top of page

Experimental Log Entry - Asymmetrical Model (Part F)

Updated: Nov 28, 2022

Let the Rig Begin (Part 1) - Prepping the meshes

It's finally time and we can start with the rig, well, wireframing to be exact. This will be a fairly boring process but repetition is the best teacher, so I guess it will be just a collection of screen captures where I will show how and why I opted out to mesh certain parts a certain way.

But first, let me state that this model is going to be rigged with the paid version of Live2D Cubism, meaning I will be overusing deformers and ignoring everything I'd teach people who were going to use the free version.


I make use of 3 different mesh patterns, each have their own justification for existing and I will try to explain them here.

Centered Meshes: These meshes have all have a center point, the idea is that while morphing, that you are going to morph it so that the center is moving more than the outside.

Parts, where I usually use this on would be the eyeballs, eye white, breasts and any round parts in general.

Aligned Meshes: These are mainly used for parts which have to bend a specific way or long slim parts in general. The hair strands are all usually meshed that way.

By doing that not only do you have great lines which can be used as a guide for setting up Path Deformers, but you can also morph it without it losing the initial shape too much.

Hybrids: Sometime I will make use of hybrids using the both above-mentioned methods. The idea behind this is that this part has multiple places in its mesh, where it is suppose to behave differently. This method sometimes work wonderful, and sometimes barely works.

It's a spiel that can be applied in all shape and forms as you can see here. I dare to say that this variant is the most experimental-happy one out there. As you get more experienced with the tool, and your understanding for how meshes behave, this method is probably going to be one of those you're going to apply before you even notice it.

Limitations: The above mentioned methods are great for smaller parts but what about more complex ones? There is a practical limit of polygons which one can set manually, before the computer suffers from serious performance problems, to the point, where it is literally impossible to set a new point accurately.

This here is roughly the amount one can mesh, before one hits this limitation. So what should one done in such a situation?

Automatically generated meshes: There's a built-in auto mesh feature in Live2D Cubism. Most people are using this tool to generate all their meshes, it is super fast, super efficient and it cuts down the time by probably 40-90% of the rigging time. So why am I not using it all the time?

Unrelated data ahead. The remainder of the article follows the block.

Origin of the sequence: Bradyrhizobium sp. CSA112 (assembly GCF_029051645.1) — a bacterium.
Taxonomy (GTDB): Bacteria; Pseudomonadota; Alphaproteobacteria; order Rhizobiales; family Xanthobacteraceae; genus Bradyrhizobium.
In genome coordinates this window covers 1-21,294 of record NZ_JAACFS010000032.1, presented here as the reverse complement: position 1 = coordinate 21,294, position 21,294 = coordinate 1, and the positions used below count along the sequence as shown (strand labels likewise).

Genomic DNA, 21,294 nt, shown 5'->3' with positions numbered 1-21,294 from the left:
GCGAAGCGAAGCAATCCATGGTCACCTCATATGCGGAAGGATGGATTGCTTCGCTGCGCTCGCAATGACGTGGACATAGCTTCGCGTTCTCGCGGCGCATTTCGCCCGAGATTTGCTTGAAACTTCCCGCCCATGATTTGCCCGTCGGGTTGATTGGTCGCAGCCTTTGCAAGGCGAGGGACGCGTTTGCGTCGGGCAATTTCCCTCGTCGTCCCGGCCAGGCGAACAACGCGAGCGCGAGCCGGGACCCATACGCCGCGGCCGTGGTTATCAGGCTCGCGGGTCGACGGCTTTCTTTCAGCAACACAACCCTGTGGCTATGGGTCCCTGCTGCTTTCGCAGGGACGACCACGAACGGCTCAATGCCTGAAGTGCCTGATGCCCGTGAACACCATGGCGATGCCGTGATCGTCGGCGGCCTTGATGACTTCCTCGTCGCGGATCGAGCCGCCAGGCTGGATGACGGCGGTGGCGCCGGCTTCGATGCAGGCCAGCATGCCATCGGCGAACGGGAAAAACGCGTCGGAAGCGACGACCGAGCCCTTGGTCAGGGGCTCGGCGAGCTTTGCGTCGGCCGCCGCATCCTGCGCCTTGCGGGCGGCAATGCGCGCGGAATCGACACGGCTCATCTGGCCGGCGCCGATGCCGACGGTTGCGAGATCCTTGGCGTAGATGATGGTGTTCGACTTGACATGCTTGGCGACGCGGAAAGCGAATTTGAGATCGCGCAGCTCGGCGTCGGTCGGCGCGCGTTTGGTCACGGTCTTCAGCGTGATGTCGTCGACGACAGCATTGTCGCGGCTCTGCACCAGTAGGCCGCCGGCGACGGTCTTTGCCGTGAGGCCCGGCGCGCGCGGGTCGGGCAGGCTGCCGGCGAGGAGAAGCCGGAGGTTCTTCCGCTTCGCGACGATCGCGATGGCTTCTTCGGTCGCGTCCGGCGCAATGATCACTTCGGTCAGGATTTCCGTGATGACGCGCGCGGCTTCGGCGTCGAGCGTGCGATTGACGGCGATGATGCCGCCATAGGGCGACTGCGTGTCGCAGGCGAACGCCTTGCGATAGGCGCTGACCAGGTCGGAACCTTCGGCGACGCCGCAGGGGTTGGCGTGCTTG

The main reason why I am not using it all the time is because, naturally, I cannot control the way the mesh is being generated, or to be more precise, the pattern. It will try to generate "perfect" triangles, which is fine and dandy, they just ain't so good in deforming than specifically planned and manually setup meshes.

So, why am I still using it, and if I do, which setting am I using? It depends, I am using it on parts which barely get any deformation, in this case, the bottom part of the skirt.

The first variable depends on the size of the part itself, don't rely on the 20... the second one is usually about half of the first. What matters to me are the last 2 parameters, I always use 0 and 1. Please be aware that the automatic mesh generator occasionally can cause the app to crash or generates a bad mesh (the object will turn invisible due to an open mesh). Be sure to always save before you apply a new automatically generated mesh.


There are many different approaches in prepping your mesh, and everyone does it a bit differently, despite there being a general idea of how to do things. It's the small differences which makes a difference here... the density of the meshes, which meshing technique is being preferred, is it a majorly auto generated one or a manually drawn one etc. etc.

With the model properly meshed, I am going to end the blog entry here. Next time, I will write a bit about assigning the meshes to deformers.

PS: Here's a visual of how the whole model looks like at the moment, not helpful at all, I just love to show how crazy it usually looks when something has been meshed. Meshing time... probably around 15-20 hours.

16 views0 comments


bottom of page